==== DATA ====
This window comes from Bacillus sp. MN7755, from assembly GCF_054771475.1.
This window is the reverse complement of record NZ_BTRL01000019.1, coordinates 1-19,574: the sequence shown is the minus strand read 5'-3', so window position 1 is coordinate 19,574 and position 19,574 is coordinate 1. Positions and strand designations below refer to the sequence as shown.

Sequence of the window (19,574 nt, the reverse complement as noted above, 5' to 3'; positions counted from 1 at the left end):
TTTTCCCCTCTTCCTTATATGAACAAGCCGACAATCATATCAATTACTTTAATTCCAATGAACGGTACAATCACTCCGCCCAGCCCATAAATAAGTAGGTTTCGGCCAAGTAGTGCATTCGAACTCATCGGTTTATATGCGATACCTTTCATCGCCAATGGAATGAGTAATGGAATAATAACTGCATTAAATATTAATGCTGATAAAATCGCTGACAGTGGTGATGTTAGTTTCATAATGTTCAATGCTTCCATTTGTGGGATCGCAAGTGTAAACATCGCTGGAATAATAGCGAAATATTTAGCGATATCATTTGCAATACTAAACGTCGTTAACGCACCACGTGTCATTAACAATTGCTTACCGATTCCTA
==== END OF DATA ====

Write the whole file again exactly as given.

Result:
This window comes from Bacillus sp. MN7755, from assembly GCF_054771475.1.
This window is the reverse complement of record NZ_BTRL01000019.1, coordinates 1-19,574: the sequence shown is the minus strand read 5'-3', so window position 1 is coordinate 19,574 and position 19,574 is coordinate 1. Positions and strand designations below refer to the sequence as shown.

Sequence of the window (19,574 nt, the reverse complement as noted above, 5' to 3'; positions counted from 1 at the left end):
TTTTCCCCTCTTCCTTATATGAACAAGCCGACAATCATATCAATTACTTTAATTCCAATGAACGGTACAATCACTCCGCCCAGCCCATAAATAAGTAGGTTTCGGCCAAGTAGTGCATTCGAACTCATCGGTTTATATGCGATACCTTTCATCGCCAATGGAATGAGTAATGGAATAATAACTGCATTAAATATTAATGCTGATAAAATCGCTGACAGTGGTGATGTTAGTTTCATAATGTTCAATGCTTCCATTTGTGGGATCGCAAGTGTAAACATCGCTGGAATAATAGCGAAATATTTAGCGATATCATTTGCAATACTAAACGTCGTTAACGCACCACGTGTCATTAACAATTGCTTACCGATTCCTA